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Waldemar Koch (25 September 1880 – 15 May 1963) was a German liberal politician and economist.[1]

Waldemar Koch
Fotothek df pk 0000079 063.jpg
Waldemar Koch (1945)
Born25 September 1880
Died15 May 1963
Berlin, Germany
OccupationPolitician
Political partyDDR
LDPD
FDP

He was born in Bad Harzburg, Duchy of Brunswick. Koch studied Economics, Philosophy and History at Berlin He received a doctorate in 1907 for a dissertation entitled "Consolidation in the German Electrical Indudstry" ("Konzentration in der dt. Elektroindustrie").[1] Between 1907 and 1910 he undertook an extensive study tour that included Russia, China and the United States.[1]

He also worked from 1905 till 1907 for AEG,[1] returning to the company to head up a London-based company for them from 1910 till 1914.

During World War I he was served in the German army. In 1918 he joined the German Democratic Party (Deutsche Demokratische Partei). Between the wars he worked as an economist and professor on the Technical University of Berlin.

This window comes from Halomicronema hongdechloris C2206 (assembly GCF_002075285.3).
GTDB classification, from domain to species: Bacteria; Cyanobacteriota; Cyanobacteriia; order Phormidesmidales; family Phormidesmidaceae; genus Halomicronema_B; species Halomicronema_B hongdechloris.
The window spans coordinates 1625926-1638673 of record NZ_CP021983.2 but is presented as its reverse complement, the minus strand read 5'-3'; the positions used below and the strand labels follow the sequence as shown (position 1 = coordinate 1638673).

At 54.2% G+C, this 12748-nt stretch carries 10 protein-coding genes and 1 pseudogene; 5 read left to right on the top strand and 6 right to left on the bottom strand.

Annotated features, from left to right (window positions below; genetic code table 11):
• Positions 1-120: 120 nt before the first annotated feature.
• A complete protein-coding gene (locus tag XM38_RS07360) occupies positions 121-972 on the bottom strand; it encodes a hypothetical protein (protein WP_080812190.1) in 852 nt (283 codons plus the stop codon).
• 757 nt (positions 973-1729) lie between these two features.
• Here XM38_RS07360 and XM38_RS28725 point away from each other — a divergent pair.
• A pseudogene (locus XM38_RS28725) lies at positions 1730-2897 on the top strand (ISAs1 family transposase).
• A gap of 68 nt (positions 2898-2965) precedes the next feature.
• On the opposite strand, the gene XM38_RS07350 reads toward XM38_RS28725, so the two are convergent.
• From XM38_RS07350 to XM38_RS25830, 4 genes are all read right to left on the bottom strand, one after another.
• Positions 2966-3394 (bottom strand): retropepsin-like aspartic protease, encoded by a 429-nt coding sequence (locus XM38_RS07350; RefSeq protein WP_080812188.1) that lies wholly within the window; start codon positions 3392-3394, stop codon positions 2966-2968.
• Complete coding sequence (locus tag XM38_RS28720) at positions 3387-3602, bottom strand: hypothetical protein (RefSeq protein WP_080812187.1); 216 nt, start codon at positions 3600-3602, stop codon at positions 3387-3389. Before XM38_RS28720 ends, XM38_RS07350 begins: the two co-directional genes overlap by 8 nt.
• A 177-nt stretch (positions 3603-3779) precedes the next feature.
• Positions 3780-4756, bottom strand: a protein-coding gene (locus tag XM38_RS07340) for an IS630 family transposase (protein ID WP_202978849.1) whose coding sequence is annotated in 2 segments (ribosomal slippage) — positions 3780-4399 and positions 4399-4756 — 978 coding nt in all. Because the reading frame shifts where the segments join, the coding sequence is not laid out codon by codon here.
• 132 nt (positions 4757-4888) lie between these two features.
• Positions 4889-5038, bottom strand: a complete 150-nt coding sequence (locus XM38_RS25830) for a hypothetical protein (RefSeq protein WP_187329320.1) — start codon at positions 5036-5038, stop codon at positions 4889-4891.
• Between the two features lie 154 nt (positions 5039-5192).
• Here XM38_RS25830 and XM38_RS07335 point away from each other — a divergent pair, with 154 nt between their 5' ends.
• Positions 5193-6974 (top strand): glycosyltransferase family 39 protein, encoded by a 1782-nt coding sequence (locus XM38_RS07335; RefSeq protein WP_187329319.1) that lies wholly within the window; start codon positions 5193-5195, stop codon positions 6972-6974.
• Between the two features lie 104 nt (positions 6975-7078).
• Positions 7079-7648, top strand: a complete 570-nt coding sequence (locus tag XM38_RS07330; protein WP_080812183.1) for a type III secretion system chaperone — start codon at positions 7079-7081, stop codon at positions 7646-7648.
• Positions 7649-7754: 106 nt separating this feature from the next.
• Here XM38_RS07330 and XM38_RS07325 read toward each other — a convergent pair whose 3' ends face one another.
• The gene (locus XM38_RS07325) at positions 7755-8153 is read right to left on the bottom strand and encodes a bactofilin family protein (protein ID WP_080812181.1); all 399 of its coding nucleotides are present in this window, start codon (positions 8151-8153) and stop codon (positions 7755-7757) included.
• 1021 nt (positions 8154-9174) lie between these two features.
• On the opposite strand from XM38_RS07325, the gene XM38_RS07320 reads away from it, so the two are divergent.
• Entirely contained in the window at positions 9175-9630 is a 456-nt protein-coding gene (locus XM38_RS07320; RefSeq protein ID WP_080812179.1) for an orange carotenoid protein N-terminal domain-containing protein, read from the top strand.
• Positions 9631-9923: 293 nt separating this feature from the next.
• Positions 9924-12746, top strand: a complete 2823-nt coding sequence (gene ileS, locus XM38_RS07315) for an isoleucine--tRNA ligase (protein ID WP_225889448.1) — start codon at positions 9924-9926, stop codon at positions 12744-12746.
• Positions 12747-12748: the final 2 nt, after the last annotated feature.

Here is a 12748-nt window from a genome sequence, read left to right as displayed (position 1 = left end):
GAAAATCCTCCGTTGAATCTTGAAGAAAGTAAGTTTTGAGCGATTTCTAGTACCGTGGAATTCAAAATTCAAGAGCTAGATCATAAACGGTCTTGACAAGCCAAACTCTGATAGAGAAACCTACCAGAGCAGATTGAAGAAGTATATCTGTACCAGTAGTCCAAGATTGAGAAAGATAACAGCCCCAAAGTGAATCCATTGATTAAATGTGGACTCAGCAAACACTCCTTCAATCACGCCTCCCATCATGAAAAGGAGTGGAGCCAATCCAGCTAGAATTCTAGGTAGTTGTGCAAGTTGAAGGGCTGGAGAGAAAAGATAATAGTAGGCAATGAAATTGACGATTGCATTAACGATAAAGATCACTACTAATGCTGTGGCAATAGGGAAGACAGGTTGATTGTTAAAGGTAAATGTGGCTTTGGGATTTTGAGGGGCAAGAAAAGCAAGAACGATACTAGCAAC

After World War II he co-founded the Liberal Democratic Party of Germany (LDPD) in the Soviet Occupied Zone (SBZ). In 1945 he was briefly the Chairman of the LDPD, but the Soviets forced him to resign after a few months. He opposed the land reform plans of the Soviet authorities and the Socialist Unity Party (SED).

Until 1948 Koch was a member of the LDPD's executive committee.

In 1949 he went to West Germany (West Berlin) and again worked as an economist professor. From 1948 to 1956 Koch was a member of the liberal FDP (Free Democratic Party).

ReferencesEdit

  1. ^ a b c d Helmut Müller-Enbergs. "Koch, Waldemar * 25.9.1880, † 15.5.1963 Vorsitzender der LDPD". Bundesstiftung zur Aufarbeitung der SED-Diktatur: Biographische Datenbanken. Retrieved 25 November 2014.

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